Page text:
Everything we do as clinicians carries some risk, and when we use implantable medical devices, the risk is compounded. The risks related to medical devices are classified by national regulators on a scale of I to III, according to the device’s potential to harm patients. Breast implants are classified as high-risk class III devices.1 As plastic surgeons are the predominant users of breast implants, it is our collective responsibility to understand and respect these risks by ensuring that patients are fully informed by accurate, reliable, unbiased quality data.
Since breast implants were first introduced in the 1960s, several sentinel events have arisen from adverse patient safety experiences that could have been prevented or reduced with access to high-quality clinical data.2 Well-designed clinical quality registries (CQRs) are a rich source of such data, but unfortunately, this level of evidence has not been available for any of the negative events involving breast implants in the past decades.
The need to collect accurate data on high-risk devices has been highlighted by several poorly performing implantable devices that cause significant harm to patients, notably orthopaedic devices, where registry data acts as an ‘early warning’ signal.3 It has been said that best-practice protocols tell us what we should do, but registries tell us what we are doing. Following the Dow Corning crisis in the 1990s, several national breast implant registries were formed by plastic surgery societies around the world. The Australian Breast Implant Registry (BIR) was developed in 1997 as an opt-in (that is, voluntary) registry where patients were charged a moiety per implant. At the time of the Poly Implant Prothèse (PIP) crisis in 2010, there were over 30,000 registrations in the BIR. However, when the dataset was interrogated to retrieve PIP implant-related information, only 3.4 per cent of 13,000 PIP implants were recorded in the BIR database.4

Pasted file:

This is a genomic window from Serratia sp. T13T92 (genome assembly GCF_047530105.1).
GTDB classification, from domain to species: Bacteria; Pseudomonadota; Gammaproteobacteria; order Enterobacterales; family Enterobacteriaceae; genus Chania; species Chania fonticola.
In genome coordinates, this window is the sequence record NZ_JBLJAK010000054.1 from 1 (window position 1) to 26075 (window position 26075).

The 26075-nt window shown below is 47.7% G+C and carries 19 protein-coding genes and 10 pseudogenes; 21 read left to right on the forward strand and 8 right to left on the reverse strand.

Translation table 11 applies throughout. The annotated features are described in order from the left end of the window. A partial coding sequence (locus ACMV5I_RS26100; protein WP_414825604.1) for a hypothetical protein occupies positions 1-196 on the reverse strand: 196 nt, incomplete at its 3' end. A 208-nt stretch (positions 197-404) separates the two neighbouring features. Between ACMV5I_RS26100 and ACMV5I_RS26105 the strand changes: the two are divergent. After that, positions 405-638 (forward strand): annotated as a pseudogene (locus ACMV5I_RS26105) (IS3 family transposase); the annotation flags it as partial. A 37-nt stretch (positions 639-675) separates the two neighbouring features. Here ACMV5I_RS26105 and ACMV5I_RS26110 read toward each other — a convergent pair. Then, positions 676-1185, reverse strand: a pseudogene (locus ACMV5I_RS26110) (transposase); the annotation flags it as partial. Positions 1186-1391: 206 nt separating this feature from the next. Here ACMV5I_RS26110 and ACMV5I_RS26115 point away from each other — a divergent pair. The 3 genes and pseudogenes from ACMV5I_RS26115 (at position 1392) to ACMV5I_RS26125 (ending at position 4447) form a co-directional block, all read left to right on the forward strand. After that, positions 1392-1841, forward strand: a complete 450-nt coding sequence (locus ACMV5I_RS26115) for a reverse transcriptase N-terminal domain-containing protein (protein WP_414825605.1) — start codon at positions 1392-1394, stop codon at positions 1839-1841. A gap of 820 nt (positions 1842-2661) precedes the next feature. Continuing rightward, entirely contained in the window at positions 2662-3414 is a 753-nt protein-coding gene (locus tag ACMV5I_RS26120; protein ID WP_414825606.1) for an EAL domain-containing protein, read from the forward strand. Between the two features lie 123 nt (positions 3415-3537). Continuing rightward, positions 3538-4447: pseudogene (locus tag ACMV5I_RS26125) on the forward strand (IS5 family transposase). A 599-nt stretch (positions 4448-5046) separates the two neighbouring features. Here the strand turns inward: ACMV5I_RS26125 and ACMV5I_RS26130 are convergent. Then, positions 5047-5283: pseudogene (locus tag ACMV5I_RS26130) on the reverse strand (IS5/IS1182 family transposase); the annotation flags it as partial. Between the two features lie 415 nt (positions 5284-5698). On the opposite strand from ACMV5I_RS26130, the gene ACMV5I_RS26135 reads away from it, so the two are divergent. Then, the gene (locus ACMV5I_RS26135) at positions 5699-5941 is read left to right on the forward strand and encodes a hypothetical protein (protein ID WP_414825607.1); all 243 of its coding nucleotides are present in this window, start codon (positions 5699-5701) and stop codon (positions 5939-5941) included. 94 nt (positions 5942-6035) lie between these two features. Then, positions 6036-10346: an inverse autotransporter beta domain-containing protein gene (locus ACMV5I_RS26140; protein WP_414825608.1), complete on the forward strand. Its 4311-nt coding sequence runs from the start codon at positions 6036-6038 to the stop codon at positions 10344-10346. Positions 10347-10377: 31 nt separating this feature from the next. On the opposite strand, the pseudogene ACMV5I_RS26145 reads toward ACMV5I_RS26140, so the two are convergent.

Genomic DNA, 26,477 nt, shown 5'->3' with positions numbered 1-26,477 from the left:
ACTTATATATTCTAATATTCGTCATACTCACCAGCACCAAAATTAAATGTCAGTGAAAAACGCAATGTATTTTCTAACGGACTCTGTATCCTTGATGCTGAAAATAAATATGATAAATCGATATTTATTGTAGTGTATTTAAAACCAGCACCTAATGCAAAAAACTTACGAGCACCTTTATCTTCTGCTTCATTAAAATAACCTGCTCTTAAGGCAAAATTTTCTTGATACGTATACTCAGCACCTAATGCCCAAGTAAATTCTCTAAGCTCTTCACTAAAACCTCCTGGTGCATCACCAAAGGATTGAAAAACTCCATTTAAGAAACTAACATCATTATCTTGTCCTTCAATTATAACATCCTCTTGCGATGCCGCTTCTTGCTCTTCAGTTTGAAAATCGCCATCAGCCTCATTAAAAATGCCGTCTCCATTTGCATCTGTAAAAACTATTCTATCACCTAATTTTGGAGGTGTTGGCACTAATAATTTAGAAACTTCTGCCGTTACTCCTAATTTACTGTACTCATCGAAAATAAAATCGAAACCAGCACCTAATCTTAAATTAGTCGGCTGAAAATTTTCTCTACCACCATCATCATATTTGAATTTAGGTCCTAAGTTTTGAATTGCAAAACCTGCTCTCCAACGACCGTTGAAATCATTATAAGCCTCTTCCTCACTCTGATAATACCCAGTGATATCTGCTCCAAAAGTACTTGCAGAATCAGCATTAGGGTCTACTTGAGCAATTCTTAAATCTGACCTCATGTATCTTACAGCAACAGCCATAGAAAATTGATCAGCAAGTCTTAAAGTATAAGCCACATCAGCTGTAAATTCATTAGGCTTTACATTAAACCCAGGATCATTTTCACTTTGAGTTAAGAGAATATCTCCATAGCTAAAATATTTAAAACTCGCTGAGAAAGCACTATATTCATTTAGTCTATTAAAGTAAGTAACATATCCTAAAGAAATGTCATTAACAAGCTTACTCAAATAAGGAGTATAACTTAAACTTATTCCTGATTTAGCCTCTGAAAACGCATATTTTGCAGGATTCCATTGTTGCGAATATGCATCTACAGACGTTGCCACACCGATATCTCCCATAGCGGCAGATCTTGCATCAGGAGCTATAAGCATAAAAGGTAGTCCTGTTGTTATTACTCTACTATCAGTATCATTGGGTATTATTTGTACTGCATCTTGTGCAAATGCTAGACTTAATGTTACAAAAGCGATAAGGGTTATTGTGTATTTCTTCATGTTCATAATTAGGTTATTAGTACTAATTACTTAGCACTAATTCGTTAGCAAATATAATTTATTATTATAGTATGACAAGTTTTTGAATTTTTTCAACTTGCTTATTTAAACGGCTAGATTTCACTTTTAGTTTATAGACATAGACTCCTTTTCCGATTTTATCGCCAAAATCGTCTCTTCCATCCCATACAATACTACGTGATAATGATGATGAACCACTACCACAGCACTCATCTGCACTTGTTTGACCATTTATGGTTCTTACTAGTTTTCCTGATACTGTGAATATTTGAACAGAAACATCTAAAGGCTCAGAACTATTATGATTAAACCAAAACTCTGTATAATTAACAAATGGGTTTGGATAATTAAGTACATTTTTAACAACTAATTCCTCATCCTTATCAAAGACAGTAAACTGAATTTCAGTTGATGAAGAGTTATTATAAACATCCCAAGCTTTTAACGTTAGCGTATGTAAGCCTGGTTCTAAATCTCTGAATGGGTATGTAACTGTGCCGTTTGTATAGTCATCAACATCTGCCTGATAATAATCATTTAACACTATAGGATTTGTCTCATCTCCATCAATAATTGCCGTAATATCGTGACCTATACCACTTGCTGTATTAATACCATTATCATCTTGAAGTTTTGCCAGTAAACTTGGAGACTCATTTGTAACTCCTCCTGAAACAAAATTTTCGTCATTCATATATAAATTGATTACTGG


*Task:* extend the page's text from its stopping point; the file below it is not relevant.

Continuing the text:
The inability to track patients and their implants from registry information is a global problem because breast implant registries everywhere face the same dilemmas. We approached all major national plastic surgery societies in the US, UK, Europe, South America and Asia, and countries that had set up registries in the 1990s, but all had either abandoned them or found them unable to help with PIP data. This was disturbing because these faulty devices had slipped through the regulatory nets of all the countries involved, so investigations were underway to uncover how this had happened in such a widespread manner internationally.